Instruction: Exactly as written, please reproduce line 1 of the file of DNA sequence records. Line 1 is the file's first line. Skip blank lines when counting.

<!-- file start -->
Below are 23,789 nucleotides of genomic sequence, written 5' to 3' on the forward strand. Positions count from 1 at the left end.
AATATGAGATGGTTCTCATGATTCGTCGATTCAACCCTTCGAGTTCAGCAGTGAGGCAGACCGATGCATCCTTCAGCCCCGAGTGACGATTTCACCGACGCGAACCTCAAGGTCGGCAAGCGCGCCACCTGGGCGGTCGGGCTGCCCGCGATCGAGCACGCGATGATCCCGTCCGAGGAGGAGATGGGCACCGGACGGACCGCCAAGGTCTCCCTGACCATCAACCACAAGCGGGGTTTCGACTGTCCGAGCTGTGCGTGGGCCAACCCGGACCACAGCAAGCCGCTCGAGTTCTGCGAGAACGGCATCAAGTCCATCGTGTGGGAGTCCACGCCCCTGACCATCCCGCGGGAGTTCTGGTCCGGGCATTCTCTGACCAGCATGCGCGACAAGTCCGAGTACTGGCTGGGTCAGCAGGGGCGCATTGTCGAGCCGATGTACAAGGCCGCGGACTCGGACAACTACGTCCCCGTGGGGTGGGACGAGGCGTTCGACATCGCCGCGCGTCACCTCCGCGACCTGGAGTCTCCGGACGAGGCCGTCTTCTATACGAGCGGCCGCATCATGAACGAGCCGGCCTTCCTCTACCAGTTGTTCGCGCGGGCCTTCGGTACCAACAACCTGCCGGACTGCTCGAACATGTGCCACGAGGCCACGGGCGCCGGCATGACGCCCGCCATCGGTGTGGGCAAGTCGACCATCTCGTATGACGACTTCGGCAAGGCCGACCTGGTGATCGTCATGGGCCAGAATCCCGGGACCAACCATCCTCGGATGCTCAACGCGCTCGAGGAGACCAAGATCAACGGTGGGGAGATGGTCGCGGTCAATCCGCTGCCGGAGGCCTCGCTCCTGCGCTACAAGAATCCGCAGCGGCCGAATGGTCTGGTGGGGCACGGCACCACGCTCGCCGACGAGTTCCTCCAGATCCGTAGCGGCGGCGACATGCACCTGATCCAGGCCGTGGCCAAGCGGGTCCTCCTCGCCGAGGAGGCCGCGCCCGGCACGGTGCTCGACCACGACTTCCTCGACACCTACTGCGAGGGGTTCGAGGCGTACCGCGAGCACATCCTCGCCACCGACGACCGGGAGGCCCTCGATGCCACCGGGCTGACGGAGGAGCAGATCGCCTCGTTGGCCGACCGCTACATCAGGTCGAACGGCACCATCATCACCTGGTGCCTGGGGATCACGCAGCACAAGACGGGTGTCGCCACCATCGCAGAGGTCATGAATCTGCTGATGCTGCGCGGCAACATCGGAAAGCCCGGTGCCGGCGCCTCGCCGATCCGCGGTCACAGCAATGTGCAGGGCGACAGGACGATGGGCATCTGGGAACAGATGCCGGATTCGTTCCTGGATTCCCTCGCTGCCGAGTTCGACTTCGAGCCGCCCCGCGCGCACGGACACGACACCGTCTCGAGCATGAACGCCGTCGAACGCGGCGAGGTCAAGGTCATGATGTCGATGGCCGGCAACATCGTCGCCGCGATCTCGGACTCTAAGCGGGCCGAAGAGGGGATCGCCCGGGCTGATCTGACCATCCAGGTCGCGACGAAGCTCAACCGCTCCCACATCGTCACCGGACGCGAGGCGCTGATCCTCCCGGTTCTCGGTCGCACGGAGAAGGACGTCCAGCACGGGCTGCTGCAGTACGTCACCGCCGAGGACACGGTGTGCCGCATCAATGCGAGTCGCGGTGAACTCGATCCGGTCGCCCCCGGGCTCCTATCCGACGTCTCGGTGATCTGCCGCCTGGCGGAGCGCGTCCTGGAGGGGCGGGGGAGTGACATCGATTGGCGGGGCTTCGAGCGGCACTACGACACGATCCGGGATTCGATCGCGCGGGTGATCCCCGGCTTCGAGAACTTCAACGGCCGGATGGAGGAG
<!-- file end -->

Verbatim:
Below are 23,789 nucleotides of genomic sequence, written 5' to 3' on the forward strand. Positions count from 1 at the left end.